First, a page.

Back in the entry, as we go up the stairs, the brilliant materiality of the home comes into focus. From here, we can see the various metals and wood tones that form a backdrop for the organic color palette. “People are afraid to mix metals and wood tones, but they shouldn’t be,” Cannon says. “You’re allowed to mix finishes; it’s a subtle way to add interest.” Not only do the various tones and finishes add interest, but they make this new home feel cozy and collected.
As we head up the stairs, we’re up close with the beautiful tower of 24-by-48-inch charcoal gray tiles that wrap the elevator shaft and form the core of the stairwell. The effect is a reassuring monolith that provides a visual anchor for the glass and wood staircase and the natural light that pours in the front and back windows.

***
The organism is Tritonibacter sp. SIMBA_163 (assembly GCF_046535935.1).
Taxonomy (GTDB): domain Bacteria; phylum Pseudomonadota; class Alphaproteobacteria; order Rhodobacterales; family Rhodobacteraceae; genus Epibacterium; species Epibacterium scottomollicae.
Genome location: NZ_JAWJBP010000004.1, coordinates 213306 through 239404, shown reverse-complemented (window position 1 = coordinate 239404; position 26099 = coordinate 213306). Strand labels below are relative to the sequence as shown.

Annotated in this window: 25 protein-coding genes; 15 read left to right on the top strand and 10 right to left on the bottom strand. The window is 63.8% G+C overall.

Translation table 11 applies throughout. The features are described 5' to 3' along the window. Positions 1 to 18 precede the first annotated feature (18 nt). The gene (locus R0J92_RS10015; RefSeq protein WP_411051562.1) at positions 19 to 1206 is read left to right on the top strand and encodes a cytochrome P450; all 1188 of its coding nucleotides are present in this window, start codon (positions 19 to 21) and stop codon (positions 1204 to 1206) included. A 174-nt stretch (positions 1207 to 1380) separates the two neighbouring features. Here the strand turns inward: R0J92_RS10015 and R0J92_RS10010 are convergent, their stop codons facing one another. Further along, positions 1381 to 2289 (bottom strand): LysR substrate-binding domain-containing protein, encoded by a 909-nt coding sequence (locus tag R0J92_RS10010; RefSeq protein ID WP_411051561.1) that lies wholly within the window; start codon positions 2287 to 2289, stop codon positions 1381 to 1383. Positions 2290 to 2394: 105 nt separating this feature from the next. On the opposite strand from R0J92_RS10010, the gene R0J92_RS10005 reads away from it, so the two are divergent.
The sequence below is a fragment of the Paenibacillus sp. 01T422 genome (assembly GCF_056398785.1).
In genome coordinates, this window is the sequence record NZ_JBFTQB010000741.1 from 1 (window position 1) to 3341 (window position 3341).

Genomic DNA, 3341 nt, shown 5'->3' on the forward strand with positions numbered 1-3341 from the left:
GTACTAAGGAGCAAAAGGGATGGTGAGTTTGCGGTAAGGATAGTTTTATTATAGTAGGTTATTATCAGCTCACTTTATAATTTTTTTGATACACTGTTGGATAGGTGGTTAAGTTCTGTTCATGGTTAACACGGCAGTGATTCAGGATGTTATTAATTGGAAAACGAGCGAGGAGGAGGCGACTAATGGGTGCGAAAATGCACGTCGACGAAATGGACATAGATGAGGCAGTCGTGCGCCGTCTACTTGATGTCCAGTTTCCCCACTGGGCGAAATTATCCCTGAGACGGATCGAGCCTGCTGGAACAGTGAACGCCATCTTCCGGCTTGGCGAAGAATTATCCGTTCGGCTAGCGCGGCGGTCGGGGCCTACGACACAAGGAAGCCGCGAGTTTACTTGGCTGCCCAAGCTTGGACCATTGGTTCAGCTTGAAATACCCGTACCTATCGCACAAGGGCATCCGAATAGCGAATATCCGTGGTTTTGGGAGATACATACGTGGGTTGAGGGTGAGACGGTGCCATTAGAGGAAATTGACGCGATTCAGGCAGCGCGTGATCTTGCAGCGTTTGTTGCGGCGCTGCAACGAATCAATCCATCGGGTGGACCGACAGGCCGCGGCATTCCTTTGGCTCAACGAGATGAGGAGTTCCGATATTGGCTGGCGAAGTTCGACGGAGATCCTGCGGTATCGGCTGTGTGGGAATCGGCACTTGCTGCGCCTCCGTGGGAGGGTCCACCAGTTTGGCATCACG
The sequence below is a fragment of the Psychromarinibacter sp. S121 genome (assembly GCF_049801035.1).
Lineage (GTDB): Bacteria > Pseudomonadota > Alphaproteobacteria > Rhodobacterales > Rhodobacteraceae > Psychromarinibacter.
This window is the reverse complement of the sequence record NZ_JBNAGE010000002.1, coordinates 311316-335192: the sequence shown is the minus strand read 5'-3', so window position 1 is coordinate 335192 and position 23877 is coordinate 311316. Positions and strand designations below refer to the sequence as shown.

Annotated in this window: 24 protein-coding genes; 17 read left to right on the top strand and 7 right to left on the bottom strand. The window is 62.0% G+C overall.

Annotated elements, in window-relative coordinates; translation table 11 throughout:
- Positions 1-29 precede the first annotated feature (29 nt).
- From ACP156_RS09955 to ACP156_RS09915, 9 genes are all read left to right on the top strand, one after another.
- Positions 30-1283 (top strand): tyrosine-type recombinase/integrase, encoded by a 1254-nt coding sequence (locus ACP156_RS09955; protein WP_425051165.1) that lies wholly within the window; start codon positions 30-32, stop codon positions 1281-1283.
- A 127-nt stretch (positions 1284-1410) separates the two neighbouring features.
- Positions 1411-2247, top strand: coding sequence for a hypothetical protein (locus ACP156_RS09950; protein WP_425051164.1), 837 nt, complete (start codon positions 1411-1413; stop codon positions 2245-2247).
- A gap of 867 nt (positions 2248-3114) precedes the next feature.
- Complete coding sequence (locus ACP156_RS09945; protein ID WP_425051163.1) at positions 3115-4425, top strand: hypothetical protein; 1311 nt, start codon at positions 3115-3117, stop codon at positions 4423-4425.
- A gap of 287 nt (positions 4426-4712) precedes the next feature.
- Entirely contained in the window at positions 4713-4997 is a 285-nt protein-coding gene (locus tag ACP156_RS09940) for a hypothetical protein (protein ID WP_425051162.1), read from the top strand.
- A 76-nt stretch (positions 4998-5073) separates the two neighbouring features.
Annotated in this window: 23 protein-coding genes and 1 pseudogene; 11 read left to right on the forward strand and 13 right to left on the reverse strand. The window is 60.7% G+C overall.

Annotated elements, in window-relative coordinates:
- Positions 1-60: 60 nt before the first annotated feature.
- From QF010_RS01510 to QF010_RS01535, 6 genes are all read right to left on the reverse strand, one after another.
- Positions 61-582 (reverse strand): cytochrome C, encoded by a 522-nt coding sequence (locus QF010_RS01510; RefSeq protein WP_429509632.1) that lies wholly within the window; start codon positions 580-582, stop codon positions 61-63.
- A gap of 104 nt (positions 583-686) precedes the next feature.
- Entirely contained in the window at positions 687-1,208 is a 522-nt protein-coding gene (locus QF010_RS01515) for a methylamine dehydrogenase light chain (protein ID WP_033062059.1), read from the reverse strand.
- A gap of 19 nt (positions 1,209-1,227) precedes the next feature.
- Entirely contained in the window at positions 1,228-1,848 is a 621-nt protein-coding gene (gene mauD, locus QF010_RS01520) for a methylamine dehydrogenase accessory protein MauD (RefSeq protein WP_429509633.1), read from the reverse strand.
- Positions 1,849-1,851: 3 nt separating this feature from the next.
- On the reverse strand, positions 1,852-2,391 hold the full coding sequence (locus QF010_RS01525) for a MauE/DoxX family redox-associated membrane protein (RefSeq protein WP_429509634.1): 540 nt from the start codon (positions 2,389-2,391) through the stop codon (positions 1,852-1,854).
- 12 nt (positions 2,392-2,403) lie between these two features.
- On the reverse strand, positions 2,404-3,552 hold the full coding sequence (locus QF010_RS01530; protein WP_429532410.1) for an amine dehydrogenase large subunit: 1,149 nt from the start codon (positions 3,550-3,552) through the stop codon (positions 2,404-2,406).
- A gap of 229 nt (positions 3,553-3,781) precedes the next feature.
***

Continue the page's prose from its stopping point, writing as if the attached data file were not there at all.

Upstairs are two guest rooms, an office, a bunk room and a TV room, which serves as a living room and playroom for the bunk room. In the TV room, custom cabinets with drawers and shelves provide storage while double doors in a herringbone pattern conceal a Murphy bed that can be pulled out for extra sleeping space. A warm brown sectional wraps around a leather ottoman, repurposed from the client’s former home. The grouping is tied together with throw pillows in sky blue and flamingo pink shades, which are playful foils to the lemon yellow ottoman.